Antibodies as delivery vehicles for radioimmunotherapy of infectious diseases

Ekaterina Dadachova, Arturo Casadevall

Research output: Contribution to journalReview article

21 Scopus citations

Abstract

The field of infectious diseases is in crisis and there is a need for strategies that can facilitate the rapid development of new antimicrobial agents. Radioimmunotherapy (RIT), a therapeutic modality originally developed for cancer treatment, has recently been suggested as a novel therapy for the treatment of a variety of infectious diseases. Because specific antibodies are used in RIT as delivery vehicles of cytocidal radiation, their molecular weight influences the nonspecific accumulation in infectious foci and blood clearance, and their affinity-specific accumulation of antibodies in infectious foci. Like the problems encountered in oncology, relevant variables in the development of RIT of infectious diseases include target antigen-shedding; delivering radionuclides to infectious foci in organs, abscesses, granulomas, heart and brain, and potential safety concerns. Dadachova and Casadevall anticipate that RIT can be developed for many types of infectious diseases, including microbes resistant to conventional antimicrobial therapy and agents of biological warfare.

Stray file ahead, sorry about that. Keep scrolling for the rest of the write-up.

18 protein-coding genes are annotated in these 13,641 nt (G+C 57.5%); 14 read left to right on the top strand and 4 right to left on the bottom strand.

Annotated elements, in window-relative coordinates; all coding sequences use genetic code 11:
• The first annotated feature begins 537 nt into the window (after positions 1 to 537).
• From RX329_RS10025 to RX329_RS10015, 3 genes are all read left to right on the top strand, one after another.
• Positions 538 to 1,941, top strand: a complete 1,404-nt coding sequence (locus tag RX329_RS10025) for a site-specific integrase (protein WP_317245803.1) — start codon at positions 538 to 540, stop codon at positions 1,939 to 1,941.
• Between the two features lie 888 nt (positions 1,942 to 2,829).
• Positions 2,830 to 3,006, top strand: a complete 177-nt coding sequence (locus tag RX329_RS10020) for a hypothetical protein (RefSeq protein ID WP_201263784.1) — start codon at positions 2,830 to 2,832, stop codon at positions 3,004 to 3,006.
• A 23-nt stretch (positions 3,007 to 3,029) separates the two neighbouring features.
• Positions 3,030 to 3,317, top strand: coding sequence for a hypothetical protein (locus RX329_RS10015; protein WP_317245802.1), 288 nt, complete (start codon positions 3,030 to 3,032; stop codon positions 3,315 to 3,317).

Original languageEnglish (US)
Pages (from-to)1075-1084
Number of pages10
JournalExpert Opinion on Drug Delivery
Volume2
Issue number6
DOIs
StatePublished - Nov 1 2005

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Keywords

  • Infectious diseases
  • Monoclonal antibodies
  • Radioimmunotherapy
  • Scintigraphic imaging

ASJC Scopus subject areas

  • Pharmaceutical Science

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